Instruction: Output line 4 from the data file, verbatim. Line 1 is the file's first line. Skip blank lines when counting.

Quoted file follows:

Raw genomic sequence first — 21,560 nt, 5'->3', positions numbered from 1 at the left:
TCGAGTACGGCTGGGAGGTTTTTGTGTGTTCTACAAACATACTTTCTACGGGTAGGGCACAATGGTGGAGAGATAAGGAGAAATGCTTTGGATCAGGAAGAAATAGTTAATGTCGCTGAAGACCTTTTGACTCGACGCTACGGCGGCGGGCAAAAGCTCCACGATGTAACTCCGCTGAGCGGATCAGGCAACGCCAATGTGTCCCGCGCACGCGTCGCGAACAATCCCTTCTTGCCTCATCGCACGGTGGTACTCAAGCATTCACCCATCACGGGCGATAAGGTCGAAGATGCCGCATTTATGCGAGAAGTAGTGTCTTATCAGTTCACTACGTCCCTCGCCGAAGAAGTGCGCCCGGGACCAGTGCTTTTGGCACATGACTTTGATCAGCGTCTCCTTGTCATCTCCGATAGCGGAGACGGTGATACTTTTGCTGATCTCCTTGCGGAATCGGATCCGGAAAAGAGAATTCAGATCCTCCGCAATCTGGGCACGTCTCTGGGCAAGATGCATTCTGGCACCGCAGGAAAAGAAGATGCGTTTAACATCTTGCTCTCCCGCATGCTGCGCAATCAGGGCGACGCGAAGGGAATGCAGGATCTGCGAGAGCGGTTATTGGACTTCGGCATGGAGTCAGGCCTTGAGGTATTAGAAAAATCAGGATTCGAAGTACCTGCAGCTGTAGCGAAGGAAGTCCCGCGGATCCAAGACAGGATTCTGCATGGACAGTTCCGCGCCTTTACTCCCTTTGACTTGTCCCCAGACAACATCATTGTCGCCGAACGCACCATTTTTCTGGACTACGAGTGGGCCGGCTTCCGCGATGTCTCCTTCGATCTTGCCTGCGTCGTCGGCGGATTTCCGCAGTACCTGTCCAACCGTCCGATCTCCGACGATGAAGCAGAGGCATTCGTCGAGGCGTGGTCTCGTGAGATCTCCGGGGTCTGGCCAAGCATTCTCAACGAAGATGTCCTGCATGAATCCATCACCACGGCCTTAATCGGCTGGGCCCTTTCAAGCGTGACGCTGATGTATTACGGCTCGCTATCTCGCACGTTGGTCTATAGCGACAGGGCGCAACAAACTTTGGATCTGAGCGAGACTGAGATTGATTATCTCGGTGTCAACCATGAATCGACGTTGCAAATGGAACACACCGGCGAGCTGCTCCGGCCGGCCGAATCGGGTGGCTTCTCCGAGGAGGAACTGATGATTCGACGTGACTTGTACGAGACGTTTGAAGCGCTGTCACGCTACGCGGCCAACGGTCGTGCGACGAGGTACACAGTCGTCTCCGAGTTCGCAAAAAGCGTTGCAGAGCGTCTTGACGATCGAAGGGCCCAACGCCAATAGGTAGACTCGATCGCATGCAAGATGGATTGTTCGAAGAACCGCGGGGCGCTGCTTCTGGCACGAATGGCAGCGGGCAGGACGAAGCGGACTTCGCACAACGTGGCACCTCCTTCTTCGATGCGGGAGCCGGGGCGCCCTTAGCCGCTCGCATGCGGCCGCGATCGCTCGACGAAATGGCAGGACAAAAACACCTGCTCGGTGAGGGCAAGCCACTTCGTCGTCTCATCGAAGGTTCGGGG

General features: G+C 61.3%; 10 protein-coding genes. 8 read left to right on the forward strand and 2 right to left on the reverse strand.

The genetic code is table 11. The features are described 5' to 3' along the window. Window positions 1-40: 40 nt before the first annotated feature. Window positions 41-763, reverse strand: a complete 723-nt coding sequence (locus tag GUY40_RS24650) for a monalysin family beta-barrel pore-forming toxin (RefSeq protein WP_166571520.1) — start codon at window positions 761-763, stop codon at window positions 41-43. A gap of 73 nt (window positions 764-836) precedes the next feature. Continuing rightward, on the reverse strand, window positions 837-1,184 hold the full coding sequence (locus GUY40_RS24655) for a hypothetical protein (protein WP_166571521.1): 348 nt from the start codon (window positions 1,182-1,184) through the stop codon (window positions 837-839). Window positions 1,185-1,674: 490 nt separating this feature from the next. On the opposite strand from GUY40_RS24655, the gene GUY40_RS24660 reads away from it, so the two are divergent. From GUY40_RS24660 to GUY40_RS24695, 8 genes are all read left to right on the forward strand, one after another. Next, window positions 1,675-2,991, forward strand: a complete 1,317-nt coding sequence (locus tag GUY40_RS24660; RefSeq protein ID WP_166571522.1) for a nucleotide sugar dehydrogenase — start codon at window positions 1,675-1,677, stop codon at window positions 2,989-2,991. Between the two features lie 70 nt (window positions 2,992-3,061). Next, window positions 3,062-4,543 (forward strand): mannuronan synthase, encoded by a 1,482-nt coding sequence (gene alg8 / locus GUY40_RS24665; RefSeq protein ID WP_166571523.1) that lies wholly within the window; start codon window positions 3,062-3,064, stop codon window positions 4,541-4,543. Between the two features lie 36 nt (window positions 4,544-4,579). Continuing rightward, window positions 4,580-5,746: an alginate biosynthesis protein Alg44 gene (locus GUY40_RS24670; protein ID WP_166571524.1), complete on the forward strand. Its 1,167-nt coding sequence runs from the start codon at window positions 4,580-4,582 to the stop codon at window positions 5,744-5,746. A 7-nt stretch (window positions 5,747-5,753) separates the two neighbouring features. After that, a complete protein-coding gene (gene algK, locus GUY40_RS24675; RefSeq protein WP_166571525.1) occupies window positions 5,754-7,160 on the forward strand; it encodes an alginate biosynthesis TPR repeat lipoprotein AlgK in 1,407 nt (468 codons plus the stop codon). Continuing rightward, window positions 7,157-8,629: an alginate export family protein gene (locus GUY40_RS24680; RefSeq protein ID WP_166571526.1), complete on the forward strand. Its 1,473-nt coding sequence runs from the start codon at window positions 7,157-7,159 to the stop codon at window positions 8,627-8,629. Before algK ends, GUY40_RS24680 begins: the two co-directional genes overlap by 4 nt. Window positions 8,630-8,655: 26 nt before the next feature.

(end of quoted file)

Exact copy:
The genetic code is table 11. The features are described 5' to 3' along the window. Window positions 1-40: 40 nt before the first annotated feature. Window positions 41-763, reverse strand: a complete 723-nt coding sequence (locus tag GUY40_RS24650) for a monalysin family beta-barrel pore-forming toxin (RefSeq protein WP_166571520.1) — start codon at window positions 761-763, stop codon at window positions 41-43. A gap of 73 nt (window positions 764-836) precedes the next feature. Continuing rightward, on the reverse strand, window positions 837-1,184 hold the full coding sequence (locus GUY40_RS24655) for a hypothetical protein (protein WP_166571521.1): 348 nt from the start codon (window positions 1,182-1,184) through the stop codon (window positions 837-839). Window positions 1,185-1,674: 490 nt separating this feature from the next. On the opposite strand from GUY40_RS24655, the gene GUY40_RS24660 reads away from it, so the two are divergent. From GUY40_RS24660 to GUY40_RS24695, 8 genes are all read left to right on the forward strand, one after another. Next, window positions 1,675-2,991, forward strand: a complete 1,317-nt coding sequence (locus tag GUY40_RS24660; RefSeq protein ID WP_166571522.1) for a nucleotide sugar dehydrogenase — start codon at window positions 1,675-1,677, stop codon at window positions 2,989-2,991. Between the two features lie 70 nt (window positions 2,992-3,061). Next, window positions 3,062-4,543 (forward strand): mannuronan synthase, encoded by a 1,482-nt coding sequence (gene alg8 / locus GUY40_RS24665; RefSeq protein ID WP_166571523.1) that lies wholly within the window; start codon window positions 3,062-3,064, stop codon window positions 4,541-4,543. Between the two features lie 36 nt (window positions 4,544-4,579). Continuing rightward, window positions 4,580-5,746: an alginate biosynthesis protein Alg44 gene (locus GUY40_RS24670; protein ID WP_166571524.1), complete on the forward strand. Its 1,167-nt coding sequence runs from the start codon at window positions 4,580-4,582 to the stop codon at window positions 5,744-5,746. A 7-nt stretch (window positions 5,747-5,753) separates the two neighbouring features. After that, a complete protein-coding gene (gene algK, locus GUY40_RS24675; RefSeq protein WP_166571525.1) occupies window positions 5,754-7,160 on the forward strand; it encodes an alginate biosynthesis TPR repeat lipoprotein AlgK in 1,407 nt (468 codons plus the stop codon). Continuing rightward, window positions 7,157-8,629: an alginate export family protein gene (locus GUY40_RS24680; RefSeq protein ID WP_166571526.1), complete on the forward strand. Its 1,473-nt coding sequence runs from the start codon at window positions 7,157-7,159 to the stop codon at window positions 8,627-8,629. Before algK ends, GUY40_RS24680 begins: the two co-directional genes overlap by 4 nt. Window positions 8,630-8,655: 26 nt before the next feature.